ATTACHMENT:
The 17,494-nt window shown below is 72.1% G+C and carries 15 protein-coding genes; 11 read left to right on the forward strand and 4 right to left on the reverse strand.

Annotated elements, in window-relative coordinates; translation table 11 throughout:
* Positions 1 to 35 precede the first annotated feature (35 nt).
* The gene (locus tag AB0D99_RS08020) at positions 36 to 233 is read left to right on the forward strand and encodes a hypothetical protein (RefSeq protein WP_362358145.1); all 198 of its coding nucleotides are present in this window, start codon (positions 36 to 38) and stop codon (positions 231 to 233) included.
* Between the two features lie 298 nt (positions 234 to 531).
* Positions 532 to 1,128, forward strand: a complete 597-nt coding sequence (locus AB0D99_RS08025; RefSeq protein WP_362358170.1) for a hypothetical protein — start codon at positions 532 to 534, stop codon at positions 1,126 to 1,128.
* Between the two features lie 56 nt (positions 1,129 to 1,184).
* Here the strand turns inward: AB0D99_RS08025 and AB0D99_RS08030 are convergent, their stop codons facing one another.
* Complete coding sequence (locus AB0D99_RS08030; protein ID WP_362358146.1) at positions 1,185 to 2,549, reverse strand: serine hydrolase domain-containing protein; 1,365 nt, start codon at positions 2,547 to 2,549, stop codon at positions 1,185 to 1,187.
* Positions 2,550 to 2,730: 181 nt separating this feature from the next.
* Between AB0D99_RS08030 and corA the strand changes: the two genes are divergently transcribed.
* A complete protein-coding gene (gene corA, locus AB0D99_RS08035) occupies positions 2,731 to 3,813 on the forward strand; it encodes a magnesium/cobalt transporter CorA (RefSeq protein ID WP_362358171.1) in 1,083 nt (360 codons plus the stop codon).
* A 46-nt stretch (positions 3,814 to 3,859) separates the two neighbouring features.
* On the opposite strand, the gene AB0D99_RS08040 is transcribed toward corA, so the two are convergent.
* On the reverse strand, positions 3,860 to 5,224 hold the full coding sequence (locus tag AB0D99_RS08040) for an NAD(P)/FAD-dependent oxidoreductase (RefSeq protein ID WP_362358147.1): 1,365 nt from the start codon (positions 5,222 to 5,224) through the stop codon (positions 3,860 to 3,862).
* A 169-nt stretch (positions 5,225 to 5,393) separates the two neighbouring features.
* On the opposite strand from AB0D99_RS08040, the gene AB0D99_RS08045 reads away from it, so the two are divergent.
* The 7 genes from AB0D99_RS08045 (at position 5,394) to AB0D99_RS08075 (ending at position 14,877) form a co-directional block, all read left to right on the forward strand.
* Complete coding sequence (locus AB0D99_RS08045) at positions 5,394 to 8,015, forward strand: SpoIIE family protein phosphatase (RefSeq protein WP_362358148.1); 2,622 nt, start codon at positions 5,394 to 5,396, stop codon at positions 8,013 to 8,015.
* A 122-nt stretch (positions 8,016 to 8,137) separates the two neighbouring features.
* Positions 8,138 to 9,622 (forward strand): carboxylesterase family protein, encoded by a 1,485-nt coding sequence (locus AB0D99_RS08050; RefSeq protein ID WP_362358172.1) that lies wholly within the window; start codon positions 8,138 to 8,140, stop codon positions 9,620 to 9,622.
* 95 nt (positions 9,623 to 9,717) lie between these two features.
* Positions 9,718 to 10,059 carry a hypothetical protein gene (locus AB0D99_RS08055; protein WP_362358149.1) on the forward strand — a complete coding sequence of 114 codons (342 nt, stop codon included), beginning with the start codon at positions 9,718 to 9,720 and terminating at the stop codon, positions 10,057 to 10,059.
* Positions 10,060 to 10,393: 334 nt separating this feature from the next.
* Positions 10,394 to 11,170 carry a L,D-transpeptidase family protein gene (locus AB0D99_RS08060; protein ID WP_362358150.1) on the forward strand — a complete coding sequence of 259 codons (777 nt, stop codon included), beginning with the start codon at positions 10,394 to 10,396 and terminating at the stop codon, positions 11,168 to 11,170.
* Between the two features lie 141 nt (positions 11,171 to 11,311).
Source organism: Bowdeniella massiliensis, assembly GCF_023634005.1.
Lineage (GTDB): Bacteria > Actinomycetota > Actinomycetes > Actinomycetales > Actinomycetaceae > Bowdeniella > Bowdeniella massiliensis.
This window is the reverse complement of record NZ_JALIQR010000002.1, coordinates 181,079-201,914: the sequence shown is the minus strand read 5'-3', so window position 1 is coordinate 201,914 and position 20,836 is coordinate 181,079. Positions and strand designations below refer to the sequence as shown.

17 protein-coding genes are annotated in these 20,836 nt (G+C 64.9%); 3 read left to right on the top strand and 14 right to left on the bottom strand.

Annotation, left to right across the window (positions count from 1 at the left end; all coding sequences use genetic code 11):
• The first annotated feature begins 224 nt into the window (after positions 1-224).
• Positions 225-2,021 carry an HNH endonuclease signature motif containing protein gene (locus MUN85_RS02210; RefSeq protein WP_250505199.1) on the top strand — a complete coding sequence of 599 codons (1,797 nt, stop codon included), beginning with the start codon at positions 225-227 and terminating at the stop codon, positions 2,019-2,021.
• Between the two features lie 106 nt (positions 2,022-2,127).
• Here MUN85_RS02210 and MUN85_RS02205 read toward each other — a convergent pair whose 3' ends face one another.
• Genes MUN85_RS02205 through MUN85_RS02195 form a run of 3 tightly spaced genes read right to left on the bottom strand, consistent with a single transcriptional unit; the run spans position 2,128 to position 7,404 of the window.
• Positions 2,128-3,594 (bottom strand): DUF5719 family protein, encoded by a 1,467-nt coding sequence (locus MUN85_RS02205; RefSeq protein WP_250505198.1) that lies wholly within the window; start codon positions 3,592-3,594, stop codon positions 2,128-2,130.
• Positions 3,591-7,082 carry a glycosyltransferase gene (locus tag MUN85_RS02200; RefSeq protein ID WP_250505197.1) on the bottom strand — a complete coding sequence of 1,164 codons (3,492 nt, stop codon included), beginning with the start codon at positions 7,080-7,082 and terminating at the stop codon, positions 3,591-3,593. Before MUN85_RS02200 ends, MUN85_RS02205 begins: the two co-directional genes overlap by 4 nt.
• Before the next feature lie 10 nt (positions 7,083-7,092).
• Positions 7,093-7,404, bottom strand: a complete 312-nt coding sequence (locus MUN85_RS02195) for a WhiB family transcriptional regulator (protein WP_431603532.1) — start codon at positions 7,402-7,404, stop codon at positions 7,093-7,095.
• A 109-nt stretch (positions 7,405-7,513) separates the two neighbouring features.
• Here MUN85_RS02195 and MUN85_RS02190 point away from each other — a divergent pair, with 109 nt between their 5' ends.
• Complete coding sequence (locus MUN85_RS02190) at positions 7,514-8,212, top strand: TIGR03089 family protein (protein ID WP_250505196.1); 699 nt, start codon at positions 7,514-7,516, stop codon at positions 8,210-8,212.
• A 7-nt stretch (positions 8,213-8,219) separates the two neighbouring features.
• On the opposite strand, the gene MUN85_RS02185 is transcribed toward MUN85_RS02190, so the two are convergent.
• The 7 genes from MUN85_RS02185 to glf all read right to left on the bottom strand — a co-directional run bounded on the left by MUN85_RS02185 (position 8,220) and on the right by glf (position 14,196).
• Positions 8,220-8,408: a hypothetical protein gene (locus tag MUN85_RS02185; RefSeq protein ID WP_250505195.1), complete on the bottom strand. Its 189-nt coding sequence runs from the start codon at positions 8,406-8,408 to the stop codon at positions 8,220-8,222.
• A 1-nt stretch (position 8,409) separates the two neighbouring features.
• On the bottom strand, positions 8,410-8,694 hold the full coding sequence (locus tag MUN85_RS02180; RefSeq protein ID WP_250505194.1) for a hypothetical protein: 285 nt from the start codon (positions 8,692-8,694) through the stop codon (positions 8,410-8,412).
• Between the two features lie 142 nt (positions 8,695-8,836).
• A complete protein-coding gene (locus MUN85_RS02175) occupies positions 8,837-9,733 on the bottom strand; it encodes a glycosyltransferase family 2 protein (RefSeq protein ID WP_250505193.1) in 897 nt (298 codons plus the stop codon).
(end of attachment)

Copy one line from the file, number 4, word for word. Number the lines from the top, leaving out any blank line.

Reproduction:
* The gene (locus tag AB0D99_RS08020) at positions 36 to 233 is read left to right on the forward strand and encodes a hypothetical protein (RefSeq protein WP_362358145.1); all 198 of its coding nucleotides are present in this window, start codon (positions 36 to 38) and stop codon (positions 231 to 233) included.